• Kyodo


Scorching summer heat has sent more than 70,000 people to hospitals across the country over the last three months, far exceeding the previous annual record set in 2013, government data showed Tuesday.

A total of 71,266 people were rushed to hospitals for suspected heatstroke or heat exhaustion between April 30 and Aug. 5, with 138 people dying from heat-related illnesses, according to the data from the Fire and Disaster Management Agency.

The tally has already outstripped the previous all-time high of 58,729, registered between June 1 and Sept. 30 in 2013, with the scorching heat having raised the mercury to unprecedented levels in many areas.

On July 23, the temperature reached a national record of 41.1 degrees Celsius in Kumagaya, Saitama Prefecture, prompting the Meteorological Agency to label the heat “a natural disaster.”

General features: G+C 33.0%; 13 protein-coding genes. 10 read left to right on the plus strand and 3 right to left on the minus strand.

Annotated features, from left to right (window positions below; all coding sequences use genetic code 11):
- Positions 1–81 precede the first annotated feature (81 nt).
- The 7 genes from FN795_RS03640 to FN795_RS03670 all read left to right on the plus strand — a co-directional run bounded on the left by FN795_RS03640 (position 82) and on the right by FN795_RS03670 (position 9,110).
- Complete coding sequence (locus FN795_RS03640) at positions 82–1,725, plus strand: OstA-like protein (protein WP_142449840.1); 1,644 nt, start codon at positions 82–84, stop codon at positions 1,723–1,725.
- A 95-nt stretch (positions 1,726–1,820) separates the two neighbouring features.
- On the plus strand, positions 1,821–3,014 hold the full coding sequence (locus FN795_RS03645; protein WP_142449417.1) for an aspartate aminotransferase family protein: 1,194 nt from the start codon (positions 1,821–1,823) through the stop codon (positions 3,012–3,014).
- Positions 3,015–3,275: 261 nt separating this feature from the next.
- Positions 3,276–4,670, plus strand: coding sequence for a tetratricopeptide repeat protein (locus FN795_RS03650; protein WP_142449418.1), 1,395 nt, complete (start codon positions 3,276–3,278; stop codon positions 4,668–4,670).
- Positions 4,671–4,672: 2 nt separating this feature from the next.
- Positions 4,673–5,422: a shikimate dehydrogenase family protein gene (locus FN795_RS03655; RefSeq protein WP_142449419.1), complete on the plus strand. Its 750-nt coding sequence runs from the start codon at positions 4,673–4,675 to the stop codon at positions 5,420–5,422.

The temperature rose to 41 C in the city of Gero, Gifu Prefecture, on Monday, to log the country’s second-highest temperature on record.

Tokyo saw the highest number of people taken to hospitals, at 5,994, followed by 5,272 in Osaka and 5,195 in Aichi prefectures.

Of the 71,266 people, 1,651 were severely sick and hospitalized for more than three weeks, according to the data.

About 40 percent, or 29,070 people, were taken to hospitals from their homes, while 5,068 people fell ill at educational facilities, including elementary schools and kindergartens. Elderly people accounted for 48.2 percent of the total.

Over the week to Sunday, 13,575 people were rushed to hospitals and 13 of them died, the data showed.

The disaster management agency expects the heat to continue and warned the public to take preventive measures, such as drinking plenty of water and using air conditioners.

The education ministry issued an advisory Tuesday asking local officials across the country to consider extending this year’s summer holiday to protect students from heatstroke.

Most schools are closed for summer vacation until late August. The ministry said a shorter winter vacation and Saturday classes could help make up for lost class time in the event of an extended summer break.

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